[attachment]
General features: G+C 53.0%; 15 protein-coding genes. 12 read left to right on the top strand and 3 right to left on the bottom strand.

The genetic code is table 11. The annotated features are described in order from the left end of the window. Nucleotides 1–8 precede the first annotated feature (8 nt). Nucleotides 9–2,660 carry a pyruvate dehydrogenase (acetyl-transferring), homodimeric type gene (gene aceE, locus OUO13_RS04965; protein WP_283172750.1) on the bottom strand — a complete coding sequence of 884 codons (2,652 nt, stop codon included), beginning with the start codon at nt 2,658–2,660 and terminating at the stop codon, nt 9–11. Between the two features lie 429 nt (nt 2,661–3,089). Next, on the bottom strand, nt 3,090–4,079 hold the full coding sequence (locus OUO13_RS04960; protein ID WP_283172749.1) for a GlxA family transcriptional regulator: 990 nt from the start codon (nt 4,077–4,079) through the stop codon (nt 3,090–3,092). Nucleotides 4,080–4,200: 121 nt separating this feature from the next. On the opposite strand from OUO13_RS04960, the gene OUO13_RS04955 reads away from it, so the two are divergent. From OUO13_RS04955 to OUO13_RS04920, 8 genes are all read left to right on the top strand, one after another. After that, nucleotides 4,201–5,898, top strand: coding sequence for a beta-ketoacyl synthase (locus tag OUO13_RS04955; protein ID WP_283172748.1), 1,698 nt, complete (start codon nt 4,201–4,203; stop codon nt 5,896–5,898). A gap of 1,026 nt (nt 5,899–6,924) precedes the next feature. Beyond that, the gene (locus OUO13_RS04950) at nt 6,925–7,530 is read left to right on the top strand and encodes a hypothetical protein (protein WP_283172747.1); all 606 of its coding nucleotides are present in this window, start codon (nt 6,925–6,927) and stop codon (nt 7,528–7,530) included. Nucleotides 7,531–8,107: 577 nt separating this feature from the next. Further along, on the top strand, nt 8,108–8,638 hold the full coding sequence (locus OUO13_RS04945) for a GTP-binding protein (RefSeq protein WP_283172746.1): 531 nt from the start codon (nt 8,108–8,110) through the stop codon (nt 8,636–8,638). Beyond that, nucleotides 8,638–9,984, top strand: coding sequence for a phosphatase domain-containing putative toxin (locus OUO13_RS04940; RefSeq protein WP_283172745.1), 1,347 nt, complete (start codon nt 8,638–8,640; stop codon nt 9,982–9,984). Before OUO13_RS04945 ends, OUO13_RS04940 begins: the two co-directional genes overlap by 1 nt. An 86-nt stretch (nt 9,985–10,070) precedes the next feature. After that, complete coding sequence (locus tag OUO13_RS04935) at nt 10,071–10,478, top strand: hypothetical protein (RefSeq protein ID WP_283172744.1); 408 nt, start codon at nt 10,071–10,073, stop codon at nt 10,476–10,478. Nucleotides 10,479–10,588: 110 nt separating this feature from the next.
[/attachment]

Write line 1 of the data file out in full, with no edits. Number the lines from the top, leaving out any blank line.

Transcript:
General features: G+C 53.0%; 15 protein-coding genes. 12 read left to right on the top strand and 3 right to left on the bottom strand.